Coping collectively: the formation of a teacher self-help group.
British Journal of Sociology of Education, 24(2)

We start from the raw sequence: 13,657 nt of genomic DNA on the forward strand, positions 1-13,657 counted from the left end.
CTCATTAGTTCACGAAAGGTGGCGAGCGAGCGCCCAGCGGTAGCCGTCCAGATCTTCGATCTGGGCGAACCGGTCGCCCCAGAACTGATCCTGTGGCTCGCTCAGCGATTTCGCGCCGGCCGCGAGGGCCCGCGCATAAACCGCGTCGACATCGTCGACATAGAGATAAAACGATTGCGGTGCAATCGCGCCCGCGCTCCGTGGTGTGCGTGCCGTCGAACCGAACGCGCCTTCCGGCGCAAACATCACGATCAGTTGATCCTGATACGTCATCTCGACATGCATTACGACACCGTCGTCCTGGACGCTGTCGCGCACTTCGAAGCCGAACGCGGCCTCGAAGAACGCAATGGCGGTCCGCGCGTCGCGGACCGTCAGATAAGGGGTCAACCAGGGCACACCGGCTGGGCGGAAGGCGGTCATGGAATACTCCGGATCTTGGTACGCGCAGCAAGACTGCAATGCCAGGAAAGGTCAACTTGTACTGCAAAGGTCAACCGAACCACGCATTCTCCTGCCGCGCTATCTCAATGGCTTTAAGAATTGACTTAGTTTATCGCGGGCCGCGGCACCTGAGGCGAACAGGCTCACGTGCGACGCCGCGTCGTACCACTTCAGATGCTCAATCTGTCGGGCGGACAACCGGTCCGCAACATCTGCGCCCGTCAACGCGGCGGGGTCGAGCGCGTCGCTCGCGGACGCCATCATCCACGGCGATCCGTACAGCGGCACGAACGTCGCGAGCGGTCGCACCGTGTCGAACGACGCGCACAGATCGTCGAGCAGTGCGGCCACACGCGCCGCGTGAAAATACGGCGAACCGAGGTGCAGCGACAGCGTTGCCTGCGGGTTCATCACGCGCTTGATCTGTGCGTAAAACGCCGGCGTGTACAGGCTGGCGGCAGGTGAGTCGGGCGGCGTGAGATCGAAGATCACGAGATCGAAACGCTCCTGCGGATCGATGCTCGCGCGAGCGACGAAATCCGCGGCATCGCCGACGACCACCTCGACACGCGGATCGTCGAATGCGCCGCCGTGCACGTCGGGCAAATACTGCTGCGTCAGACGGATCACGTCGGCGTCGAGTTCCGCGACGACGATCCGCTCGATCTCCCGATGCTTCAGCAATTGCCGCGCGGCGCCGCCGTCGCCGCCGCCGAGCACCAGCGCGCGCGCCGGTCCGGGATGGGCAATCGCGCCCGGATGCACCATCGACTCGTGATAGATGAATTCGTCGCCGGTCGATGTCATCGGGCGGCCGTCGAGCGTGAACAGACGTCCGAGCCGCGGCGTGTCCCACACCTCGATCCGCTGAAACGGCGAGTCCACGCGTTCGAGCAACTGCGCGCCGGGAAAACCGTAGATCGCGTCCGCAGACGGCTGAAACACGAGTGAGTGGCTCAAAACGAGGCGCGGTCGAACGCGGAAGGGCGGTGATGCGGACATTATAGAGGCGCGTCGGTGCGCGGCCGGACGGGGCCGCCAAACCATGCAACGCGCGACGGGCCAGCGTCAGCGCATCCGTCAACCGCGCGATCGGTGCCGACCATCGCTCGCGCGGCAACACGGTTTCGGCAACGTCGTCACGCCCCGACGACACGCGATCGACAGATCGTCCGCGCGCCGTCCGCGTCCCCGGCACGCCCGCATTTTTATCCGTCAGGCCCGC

Some social movements theorists argue that contemporary social movements such as pressure groups and support groups are increasingly fulfilling the protest function of political parties and trades unions in post-industrial societies. Furthermore, these social, cultural, emotional and economic developments are occurring on a global scale. This article is an ethnographic account of teachers in an English local education authority who formed a self-help group for what they perceived to be 'bullied' (i.e. abused in the workplace) local authority and private sector employees. This was a mode of collective rather than individual coping. The identity work involved in self-renewal for these workers was a collective, social and political process, involving networking with other similar individuals and groups nationally. I argue that, given the decline in trades union powers, the teachers can be considered to be reinventing collectivity and collective protest. And the self-help group studied is not fundamentally different in character to labour movements of the past.
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